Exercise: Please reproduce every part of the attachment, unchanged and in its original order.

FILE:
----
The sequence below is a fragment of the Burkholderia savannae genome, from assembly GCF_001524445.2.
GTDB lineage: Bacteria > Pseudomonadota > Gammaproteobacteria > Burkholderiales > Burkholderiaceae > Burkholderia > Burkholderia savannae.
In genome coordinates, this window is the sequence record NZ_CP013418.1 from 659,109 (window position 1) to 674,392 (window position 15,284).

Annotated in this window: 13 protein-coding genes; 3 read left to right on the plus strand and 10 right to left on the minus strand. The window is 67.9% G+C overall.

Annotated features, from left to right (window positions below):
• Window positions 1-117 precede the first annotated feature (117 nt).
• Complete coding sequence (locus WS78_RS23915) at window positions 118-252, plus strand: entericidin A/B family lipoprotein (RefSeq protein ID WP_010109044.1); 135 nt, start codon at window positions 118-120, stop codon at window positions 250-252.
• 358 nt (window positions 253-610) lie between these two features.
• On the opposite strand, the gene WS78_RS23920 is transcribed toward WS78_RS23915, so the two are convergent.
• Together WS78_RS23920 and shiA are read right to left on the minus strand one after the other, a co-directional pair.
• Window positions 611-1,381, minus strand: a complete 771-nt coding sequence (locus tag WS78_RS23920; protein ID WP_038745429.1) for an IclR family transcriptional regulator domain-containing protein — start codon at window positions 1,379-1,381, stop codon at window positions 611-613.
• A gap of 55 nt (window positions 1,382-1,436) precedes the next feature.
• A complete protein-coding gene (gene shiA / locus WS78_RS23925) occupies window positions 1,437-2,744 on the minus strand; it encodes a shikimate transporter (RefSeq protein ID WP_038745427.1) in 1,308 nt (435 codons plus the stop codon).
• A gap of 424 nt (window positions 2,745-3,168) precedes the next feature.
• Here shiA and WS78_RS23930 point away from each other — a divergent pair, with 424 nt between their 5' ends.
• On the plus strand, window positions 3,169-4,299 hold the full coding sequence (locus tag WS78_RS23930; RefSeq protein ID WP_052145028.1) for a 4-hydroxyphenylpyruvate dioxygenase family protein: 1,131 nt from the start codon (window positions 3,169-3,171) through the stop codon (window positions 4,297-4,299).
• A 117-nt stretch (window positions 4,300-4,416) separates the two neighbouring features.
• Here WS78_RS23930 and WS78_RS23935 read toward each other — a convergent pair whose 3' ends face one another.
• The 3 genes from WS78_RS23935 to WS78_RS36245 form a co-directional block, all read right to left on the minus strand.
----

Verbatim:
The sequence below is a fragment of the Burkholderia savannae genome, from assembly GCF_001524445.2.
GTDB lineage: Bacteria > Pseudomonadota > Gammaproteobacteria > Burkholderiales > Burkholderiaceae > Burkholderia > Burkholderia savannae.
In genome coordinates, this window is the sequence record NZ_CP013418.1 from 659,109 (window position 1) to 674,392 (window position 15,284).

Annotated in this window: 13 protein-coding genes; 3 read left to right on the plus strand and 10 right to left on the minus strand. The window is 67.9% G+C overall.

Annotated features, from left to right (window positions below):
• Window positions 1-117 precede the first annotated feature (117 nt).
• Complete coding sequence (locus WS78_RS23915) at window positions 118-252, plus strand: entericidin A/B family lipoprotein (RefSeq protein ID WP_010109044.1); 135 nt, start codon at window positions 118-120, stop codon at window positions 250-252.
• 358 nt (window positions 253-610) lie between these two features.
• On the opposite strand, the gene WS78_RS23920 is transcribed toward WS78_RS23915, so the two are convergent.
• Together WS78_RS23920 and shiA are read right to left on the minus strand one after the other, a co-directional pair.
• Window positions 611-1,381, minus strand: a complete 771-nt coding sequence (locus tag WS78_RS23920; protein ID WP_038745429.1) for an IclR family transcriptional regulator domain-containing protein — start codon at window positions 1,379-1,381, stop codon at window positions 611-613.
• A gap of 55 nt (window positions 1,382-1,436) precedes the next feature.
• A complete protein-coding gene (gene shiA / locus WS78_RS23925) occupies window positions 1,437-2,744 on the minus strand; it encodes a shikimate transporter (RefSeq protein ID WP_038745427.1) in 1,308 nt (435 codons plus the stop codon).
• A gap of 424 nt (window positions 2,745-3,168) precedes the next feature.
• Here shiA and WS78_RS23930 point away from each other — a divergent pair, with 424 nt between their 5' ends.
• On the plus strand, window positions 3,169-4,299 hold the full coding sequence (locus tag WS78_RS23930; RefSeq protein ID WP_052145028.1) for a 4-hydroxyphenylpyruvate dioxygenase family protein: 1,131 nt from the start codon (window positions 3,169-3,171) through the stop codon (window positions 4,297-4,299).
• A 117-nt stretch (window positions 4,300-4,416) separates the two neighbouring features.
• Here WS78_RS23930 and WS78_RS23935 read toward each other — a convergent pair whose 3' ends face one another.
• The 3 genes from WS78_RS23935 to WS78_RS36245 form a co-directional block, all read right to left on the minus strand.